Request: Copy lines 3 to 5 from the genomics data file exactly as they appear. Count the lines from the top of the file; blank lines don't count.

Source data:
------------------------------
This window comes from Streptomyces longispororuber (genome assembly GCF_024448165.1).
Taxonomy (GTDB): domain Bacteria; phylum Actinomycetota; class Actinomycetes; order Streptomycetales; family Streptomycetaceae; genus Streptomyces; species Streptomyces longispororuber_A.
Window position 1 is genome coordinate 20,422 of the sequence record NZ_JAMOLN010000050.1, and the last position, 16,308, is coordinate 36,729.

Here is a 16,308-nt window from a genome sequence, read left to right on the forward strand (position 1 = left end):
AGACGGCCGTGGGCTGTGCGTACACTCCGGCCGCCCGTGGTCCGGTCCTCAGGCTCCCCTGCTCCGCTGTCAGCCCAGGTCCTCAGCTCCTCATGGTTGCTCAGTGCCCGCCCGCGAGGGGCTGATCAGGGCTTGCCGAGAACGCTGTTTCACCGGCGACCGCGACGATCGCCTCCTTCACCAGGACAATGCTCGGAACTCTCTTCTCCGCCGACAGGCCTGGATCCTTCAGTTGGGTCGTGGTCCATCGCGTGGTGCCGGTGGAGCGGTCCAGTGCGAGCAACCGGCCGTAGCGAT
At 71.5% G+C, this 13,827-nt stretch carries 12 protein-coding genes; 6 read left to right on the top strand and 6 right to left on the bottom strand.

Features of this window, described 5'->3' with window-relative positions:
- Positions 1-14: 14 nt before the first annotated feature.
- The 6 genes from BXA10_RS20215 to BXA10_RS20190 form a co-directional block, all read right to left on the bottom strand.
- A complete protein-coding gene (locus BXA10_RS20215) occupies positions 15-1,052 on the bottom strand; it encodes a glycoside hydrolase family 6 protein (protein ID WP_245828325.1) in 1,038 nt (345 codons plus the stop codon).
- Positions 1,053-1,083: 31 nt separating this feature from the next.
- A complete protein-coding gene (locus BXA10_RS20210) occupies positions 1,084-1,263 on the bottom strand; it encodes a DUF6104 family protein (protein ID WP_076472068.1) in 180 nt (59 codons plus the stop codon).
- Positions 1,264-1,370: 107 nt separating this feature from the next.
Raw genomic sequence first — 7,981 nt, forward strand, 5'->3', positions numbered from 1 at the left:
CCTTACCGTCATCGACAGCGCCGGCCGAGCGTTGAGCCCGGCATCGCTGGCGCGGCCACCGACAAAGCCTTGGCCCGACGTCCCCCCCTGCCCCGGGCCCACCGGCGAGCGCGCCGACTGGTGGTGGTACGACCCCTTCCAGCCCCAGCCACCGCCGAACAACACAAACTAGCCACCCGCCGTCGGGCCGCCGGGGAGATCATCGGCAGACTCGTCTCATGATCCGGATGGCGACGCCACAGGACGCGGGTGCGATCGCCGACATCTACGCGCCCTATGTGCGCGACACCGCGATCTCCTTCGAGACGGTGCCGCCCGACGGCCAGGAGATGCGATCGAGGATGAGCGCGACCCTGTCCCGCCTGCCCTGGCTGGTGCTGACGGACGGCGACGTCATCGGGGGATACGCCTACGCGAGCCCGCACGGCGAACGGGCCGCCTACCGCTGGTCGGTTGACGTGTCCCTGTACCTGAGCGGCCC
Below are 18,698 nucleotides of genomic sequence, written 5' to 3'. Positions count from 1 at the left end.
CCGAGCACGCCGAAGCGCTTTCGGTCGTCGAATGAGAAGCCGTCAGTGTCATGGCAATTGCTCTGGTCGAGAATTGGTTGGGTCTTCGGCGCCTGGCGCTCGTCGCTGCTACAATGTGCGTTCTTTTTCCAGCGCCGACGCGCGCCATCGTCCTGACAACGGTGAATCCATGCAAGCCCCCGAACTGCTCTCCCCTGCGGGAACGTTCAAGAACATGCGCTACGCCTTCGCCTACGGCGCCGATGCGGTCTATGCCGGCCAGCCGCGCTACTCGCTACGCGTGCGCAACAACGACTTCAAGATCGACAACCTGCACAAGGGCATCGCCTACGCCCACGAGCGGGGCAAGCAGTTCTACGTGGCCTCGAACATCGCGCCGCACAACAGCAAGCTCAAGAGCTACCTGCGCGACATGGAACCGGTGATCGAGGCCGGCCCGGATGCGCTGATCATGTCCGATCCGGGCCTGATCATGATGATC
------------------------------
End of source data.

Window position 1 is genome coordinate 20,422 of the sequence record NZ_JAMOLN010000050.1, and the last position, 16,308, is coordinate 36,729.

Here is a 16,308-nt window from a genome sequence, read left to right on the forward strand (position 1 = left end):
AGACGGCCGTGGGCTGTGCGTACACTCCGGCCGCCCGTGGTCCGGTCCTCAGGCTCCCCTGCTCCGCTGTCAGCCCAGGTCCTCAGCTCCTCATGGTTGCTCAGTGCCCGCCCGCGAGGGGCTGATCAGGGCTTGCCGAGAACGCTGTTTCACCGGCGACCGCGACGATCGCCTCCTTCACCAGGACAATGCTCGGAACTCTCTTCTCCGCCGACAGGCCTGGATCCTTCAGTTGGGTCGTGGTCCATCGCGTGGTGCCGGTGGAGCGGTCCAGTGCGAGCAACCGGCCGTAGCGAT